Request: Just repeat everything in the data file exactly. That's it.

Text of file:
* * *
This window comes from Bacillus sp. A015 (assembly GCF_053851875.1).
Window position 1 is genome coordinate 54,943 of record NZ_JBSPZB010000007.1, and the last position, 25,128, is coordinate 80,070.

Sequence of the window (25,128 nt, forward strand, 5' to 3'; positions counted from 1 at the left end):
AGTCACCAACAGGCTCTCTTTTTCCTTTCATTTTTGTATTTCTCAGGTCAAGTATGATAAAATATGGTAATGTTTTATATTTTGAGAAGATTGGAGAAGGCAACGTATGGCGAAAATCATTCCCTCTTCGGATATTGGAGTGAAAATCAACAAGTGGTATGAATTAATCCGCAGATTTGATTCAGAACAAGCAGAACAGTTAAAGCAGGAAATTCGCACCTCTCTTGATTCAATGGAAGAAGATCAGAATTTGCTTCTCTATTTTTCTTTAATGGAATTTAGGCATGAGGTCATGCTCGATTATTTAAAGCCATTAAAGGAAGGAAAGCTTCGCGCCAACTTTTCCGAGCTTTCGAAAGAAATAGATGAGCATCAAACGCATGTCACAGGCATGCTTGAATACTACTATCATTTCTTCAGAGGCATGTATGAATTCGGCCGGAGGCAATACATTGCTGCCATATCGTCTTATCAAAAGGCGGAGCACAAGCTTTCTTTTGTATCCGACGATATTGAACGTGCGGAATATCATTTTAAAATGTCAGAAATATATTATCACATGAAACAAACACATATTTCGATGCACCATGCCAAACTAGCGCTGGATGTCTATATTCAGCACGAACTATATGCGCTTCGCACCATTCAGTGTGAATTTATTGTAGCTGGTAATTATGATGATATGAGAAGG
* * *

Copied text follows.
This window comes from Bacillus sp. A015 (assembly GCF_053851875.1).
Window position 1 is genome coordinate 54,943 of record NZ_JBSPZB010000007.1, and the last position, 25,128, is coordinate 80,070.

Sequence of the window (25,128 nt, forward strand, 5' to 3'; positions counted from 1 at the left end):
AGTCACCAACAGGCTCTCTTTTTCCTTTCATTTTTGTATTTCTCAGGTCAAGTATGATAAAATATGGTAATGTTTTATATTTTGAGAAGATTGGAGAAGGCAACGTATGGCGAAAATCATTCCCTCTTCGGATATTGGAGTGAAAATCAACAAGTGGTATGAATTAATCCGCAGATTTGATTCAGAACAAGCAGAACAGTTAAAGCAGGAAATTCGCACCTCTCTTGATTCAATGGAAGAAGATCAGAATTTGCTTCTCTATTTTTCTTTAATGGAATTTAGGCATGAGGTCATGCTCGATTATTTAAAGCCATTAAAGGAAGGAAAGCTTCGCGCCAACTTTTCCGAGCTTTCGAAAGAAATAGATGAGCATCAAACGCATGTCACAGGCATGCTTGAATACTACTATCATTTCTTCAGAGGCATGTATGAATTCGGCCGGAGGCAATACATTGCTGCCATATCGTCTTATCAAAAGGCGGAGCACAAGCTTTCTTTTGTATCCGACGATATTGAACGTGCGGAATATCATTTTAAAATGTCAGAAATATATTATCACATGAAACAAACACATATTTCGATGCACCATGCCAAACTAGCGCTGGATGTCTATATTCAGCACGAACTATATGCGCTTCGCACCATTCAGTGTGAATTTATTGTAGCTGGTAATTATGATGATATGAGAAGG